Cade Bunnell

Indiana second baseman Cade Bunnell, a 2015 Stoughton High School graduate, gets a hit against the Butler Bulldogs Feb. 27 at Bart Kaufman Field in Bloomington, Indiana.

Cade Bunnell can’t wait to get started on his professional baseball career.

The 2015 Stoughton High School graduate was selected by the Atlanta Braves in the 40th round of the Major League Baseball draft Wednesday, June 5.

Bunnell, who had played two years of baseball at Indiana, graduated this spring with a liberal studies degree. He was huddled around a TV with his Hoosier teammates at an apartment in Indiana watching the draft.

Indiana had a record six players selected in the draft.

“It was a dream come true,” Bunnell said in a phone call from the Braves’ spring training facility in Naples, Florida. “Once I heard my name called, it was unreal. I worked my whole life to play in the big leagues.”

Bunnell has been going through a draftee mini-camp workouts since being drafted, and by the end of the week, he will be designated with most of the other players drafted to rookie ball. He expects that to be in either the Advanced Rookie-level team in the Appalachian League in Danville, Virginia, or in the Gulf Coast League in Naples, Florida.

The son of Tina and Rick Bunnell, his competitiveness apparently runs in the family. Rick played golf at the University of Wisconsin-Whitewater.

“He understood what it took to take my games to the next level,” Cade said of his father. “He sacrificed a lot of time and money to help me live out my dream.”

Cade Bunnell was drafted as a second baseman, where he said he feels comfortable. But he’s open to playing some third base.

“I have played in the middle of the diamond my whole life,” he said. “I feel like I can show my athleticism more.”

A lefty hitter who throws right handed, he enjoyed a record-breaking season at Indiana this season.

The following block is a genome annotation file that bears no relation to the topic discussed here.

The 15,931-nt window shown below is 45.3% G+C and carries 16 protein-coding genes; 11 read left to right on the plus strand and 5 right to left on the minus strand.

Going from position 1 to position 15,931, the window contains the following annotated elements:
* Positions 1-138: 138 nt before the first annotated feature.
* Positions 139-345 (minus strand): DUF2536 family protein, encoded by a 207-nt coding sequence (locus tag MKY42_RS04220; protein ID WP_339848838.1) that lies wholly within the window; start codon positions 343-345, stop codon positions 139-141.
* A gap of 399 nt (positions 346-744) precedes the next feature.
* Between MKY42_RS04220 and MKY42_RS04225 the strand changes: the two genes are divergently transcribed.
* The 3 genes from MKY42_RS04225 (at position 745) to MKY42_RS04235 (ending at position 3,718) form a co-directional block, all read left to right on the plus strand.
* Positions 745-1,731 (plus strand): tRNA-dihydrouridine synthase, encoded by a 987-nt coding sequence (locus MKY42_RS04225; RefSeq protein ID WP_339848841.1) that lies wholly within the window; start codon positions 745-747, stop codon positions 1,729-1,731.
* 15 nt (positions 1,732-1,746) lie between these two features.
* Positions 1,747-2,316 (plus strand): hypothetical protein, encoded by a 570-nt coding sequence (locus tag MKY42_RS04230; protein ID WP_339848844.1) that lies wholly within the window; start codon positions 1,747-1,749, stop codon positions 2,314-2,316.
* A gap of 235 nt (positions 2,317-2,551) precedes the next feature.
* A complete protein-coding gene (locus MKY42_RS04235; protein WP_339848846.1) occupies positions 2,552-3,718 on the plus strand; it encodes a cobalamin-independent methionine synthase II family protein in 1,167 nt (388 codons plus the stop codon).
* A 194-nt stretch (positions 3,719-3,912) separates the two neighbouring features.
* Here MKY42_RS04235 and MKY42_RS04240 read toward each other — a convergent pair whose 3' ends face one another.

He hit .182 with one home run and two RBIs in 28 games and seven starts as the Hoosiers won the Big Ten championship.

Bunnell said one of the biggest lessons he learned playing baseball in college was to have a “learning mentality.”

“It’s a game of failure,” he said. “You have to have the right mentality to have success.”


As a 40th round pick, a pro career might be a long shot. But he’s persevered through long odds before, having to start over after leaving his first Division I school.

As a shortstop in high school, Bunnell led the Vikings to back-to-back conference titles and a WIAA state appearance in 2013.

Bunnell earned first-team Badger South All-Conference as a junior and senior at Stoughton for coach Jeremy Dunnihoo.

“He (Dunnihoo) taught me the love of the game and how to play free,” Bunnell said.

Bunnell then played at Kansas State as a freshman.

“I didn’t think it was the right fit for me at the time,” he said.

He transferred to Madison College, where he played one year. That is when he started getting some interest from scouts.

At Indiana, Bunnell played second base and some at third base. When he played fall ball the past two years, he said it became more real that he could get drafted.

He also played in the summer of 2016 with the Rockford Rivets in the Northwoods League.

The next level

Bunnell, who had a .974 fielding percentage at Indiana, said he is confident in his hands. But at the next level, he said, his footwork at second base and getting more accustomed to third base will be a key in his development.

“A lot of coaches will tell you that you field with your feet and not your hands,” he said.

He said coaches and instructors at the spring training facility in Naples, Florida, have told him he could see time as a second baseman and third baseman in rookie ball.

After a rookie ball season, Bunnell may be required to stay in Florida for instructional league before playing fall ball.

His college teammate with the Hoosiers, Tanner Gordon was a sixth-round pick of the Braves, as was his former Kansas State teammate Davis Schwab, who is a pitcher who transferred to Missouri State.

“It would be exciting if I got to play with Tanner Gordon,” Bunnell said.